Cloud computing has many advantages so it's not surprising that it has become so popular with the even the biggest online services using cloud providers for their infrastructure. However, many in security have pointed out that the "cloud" could perhaps also be termed "somebody else's computer", which immediately rings alarm bells from a security perspective. Hidden in there is a fact that has been troubling researchers for some years: cloud computing means shared computing so you are using the same hardware as others running their systems.
Back in 2009 researchers began publishing work that seemed to show that it was possible for data to "leak" from one system to another when using shared hardware. Papers such as these particularly highlighted the dangers of shared cache memory. Side channel attacks were described in papers such as "Hey, You, Get Off of My Cloud: Exploring Information Leakage in Third-Party Compute Clouds" that showed just how data could be exfiltrated from a system by an attacking systems that was co-resident on the same hardware.
Not surprising then that efforts were made by those producing the virtualisation technologies to stop such side channel attacks. One of the many steps those employing the cloud took was to ensure that data was encrypted. Thus if someone was able to purloin the data it would be relatively useless. Of course, this doesn't help when the data is in its unencrypted form and being processed. Hence, we have seen a major push in the research of homomorphic encryption schemes that keep data encrypted throughout the processing cycle. We are some way from fully homomorphic schemes but progress is being made.
Despite the improvements in the technology there has been a niggling fear that the keys that keep any encrypted data secure could themselves leak. Then in 2015 a group rom Worcester Polytechnic Institute of Technology published a paper entitled "Seriously, get off my cloud! Cross-VM RSA Key Recovery in a Public Cloud" which described how crypto keys could be recovered between virtual machines sharing hardware. The methods demonstrated had some limitations and so, many simply dismissed it as an interesting academic exercise with limited real application to the security of cloud based systems.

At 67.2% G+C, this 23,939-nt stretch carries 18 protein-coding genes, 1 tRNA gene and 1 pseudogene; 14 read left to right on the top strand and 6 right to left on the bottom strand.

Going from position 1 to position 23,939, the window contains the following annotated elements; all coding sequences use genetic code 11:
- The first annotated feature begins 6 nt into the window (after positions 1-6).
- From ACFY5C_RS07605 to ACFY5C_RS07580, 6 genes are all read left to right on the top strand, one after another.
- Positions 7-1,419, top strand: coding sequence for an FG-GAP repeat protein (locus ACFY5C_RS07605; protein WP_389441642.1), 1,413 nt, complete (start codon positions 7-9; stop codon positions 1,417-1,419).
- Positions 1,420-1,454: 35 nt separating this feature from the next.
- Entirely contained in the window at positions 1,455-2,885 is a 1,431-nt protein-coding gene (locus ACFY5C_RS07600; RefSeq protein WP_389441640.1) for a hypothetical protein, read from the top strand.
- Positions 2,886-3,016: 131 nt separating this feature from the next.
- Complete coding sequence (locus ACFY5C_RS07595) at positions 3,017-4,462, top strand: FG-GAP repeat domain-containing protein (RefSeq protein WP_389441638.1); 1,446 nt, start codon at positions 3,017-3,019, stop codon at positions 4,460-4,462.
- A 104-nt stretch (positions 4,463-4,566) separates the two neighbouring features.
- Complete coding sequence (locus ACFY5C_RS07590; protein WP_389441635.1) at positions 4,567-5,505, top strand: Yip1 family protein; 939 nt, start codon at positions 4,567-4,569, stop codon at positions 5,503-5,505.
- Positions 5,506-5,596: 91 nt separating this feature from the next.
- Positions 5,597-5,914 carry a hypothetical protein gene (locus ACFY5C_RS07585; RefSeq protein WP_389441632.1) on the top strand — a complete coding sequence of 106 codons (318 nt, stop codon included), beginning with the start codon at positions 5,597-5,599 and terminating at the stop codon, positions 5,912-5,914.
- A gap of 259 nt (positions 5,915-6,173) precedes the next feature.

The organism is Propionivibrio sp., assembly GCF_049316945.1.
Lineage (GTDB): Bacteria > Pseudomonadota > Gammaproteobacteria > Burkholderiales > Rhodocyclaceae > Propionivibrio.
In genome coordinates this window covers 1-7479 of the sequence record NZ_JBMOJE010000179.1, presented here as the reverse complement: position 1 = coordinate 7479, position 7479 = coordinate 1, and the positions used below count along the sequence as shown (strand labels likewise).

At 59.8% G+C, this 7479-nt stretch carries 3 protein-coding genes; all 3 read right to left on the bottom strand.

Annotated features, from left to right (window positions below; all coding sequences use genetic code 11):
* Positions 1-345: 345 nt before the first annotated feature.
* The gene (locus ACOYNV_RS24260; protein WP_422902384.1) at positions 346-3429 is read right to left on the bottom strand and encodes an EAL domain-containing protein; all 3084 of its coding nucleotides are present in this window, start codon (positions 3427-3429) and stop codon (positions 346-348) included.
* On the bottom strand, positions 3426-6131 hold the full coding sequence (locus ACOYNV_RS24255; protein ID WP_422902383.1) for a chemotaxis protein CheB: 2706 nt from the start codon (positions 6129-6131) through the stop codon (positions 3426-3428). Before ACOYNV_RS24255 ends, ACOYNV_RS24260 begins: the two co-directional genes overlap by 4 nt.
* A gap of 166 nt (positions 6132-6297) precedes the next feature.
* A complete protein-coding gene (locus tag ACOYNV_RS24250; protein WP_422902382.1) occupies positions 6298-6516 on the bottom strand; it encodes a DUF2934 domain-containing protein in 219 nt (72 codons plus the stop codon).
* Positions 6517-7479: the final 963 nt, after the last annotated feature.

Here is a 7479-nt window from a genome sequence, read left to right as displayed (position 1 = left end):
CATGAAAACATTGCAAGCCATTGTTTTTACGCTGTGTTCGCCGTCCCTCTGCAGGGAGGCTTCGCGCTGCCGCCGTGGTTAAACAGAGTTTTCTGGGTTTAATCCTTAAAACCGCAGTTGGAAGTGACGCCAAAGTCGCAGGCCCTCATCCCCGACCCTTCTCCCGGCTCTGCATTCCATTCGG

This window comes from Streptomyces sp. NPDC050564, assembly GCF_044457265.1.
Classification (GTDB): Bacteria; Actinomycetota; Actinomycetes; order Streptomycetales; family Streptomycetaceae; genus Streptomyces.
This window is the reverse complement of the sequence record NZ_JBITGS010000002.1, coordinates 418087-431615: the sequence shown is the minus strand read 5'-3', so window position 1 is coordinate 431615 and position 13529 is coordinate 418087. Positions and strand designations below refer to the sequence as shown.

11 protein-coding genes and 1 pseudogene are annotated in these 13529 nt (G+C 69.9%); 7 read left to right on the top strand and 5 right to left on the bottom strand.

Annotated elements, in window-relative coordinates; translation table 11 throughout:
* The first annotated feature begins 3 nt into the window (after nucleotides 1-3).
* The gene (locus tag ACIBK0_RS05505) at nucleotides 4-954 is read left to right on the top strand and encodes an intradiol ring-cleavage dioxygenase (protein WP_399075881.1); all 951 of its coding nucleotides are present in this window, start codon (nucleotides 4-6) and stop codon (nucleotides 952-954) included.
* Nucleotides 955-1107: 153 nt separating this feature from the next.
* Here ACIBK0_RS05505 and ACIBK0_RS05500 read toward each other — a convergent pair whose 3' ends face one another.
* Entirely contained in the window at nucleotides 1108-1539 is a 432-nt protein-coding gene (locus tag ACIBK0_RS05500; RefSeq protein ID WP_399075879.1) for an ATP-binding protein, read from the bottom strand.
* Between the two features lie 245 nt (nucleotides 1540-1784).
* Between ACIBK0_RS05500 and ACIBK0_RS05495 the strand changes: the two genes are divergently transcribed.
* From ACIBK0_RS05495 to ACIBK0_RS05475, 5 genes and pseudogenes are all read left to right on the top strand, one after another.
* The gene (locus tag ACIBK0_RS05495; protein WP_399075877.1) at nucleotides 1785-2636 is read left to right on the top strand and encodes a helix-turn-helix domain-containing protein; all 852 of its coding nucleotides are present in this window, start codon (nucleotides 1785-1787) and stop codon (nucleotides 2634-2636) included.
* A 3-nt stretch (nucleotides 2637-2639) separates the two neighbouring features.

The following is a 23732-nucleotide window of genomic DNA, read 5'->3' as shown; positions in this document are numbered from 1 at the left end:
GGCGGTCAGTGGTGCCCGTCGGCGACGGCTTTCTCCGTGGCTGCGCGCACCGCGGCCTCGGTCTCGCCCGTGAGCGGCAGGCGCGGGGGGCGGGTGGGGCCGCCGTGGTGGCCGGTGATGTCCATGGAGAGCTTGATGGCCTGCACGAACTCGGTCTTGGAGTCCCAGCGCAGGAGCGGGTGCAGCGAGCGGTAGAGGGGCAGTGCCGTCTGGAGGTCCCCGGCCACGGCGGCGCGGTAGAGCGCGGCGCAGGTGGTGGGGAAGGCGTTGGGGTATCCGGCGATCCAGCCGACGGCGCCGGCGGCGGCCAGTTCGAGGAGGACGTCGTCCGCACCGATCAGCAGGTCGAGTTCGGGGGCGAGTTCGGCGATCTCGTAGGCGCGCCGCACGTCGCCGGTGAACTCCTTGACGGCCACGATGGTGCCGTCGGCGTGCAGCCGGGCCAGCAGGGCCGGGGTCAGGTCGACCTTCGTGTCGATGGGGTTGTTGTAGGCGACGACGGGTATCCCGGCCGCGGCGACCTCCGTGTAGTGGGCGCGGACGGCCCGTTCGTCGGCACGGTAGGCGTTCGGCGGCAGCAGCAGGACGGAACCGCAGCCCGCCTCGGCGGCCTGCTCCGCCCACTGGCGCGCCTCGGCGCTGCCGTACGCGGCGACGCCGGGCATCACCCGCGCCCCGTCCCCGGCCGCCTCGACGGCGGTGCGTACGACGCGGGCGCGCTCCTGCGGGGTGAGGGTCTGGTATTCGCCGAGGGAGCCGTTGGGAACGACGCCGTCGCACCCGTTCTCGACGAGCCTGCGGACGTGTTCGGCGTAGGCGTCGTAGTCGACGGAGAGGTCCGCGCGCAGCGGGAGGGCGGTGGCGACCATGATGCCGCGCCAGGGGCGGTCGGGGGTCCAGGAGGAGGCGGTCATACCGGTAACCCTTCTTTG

Well, guess what? Those same researchers didn't give up and have just released a follow up paper entitled "Cache Attacks Enable Bulk Key Recovery on the Cloud". They found that 55% of systems running on cloud platforms were running cryptographic libraries for which the key could be recovered where cache was shared. They were able to demonstrate that RSA keys would be recovered in bulk. They randomly created virtual machines and using cross-VM cache attacks the recovered public keys which they could check against public keys in public key database. They showed how to eliminate noise in the private keys and hence recover them, and by knowing the owner of the public key counterpart they could the identity of the owner of the recovered key.
If are involved in running any systems on cloud platforms I would urge you to take notice of this work. It is not a complete disaster but you do need to take steps to protect yourself.
Why is it not a disaster? Well, the attacks do rely upon some flaws in some crypto libraries. That is why they found "only" 55% of systems were vulnerable. The trick of course is to find out if the library you use, or the version of the library you use, is vulnerable to this type of attack, and to rectify the situation.
I shall leave that as an exercise for the reader.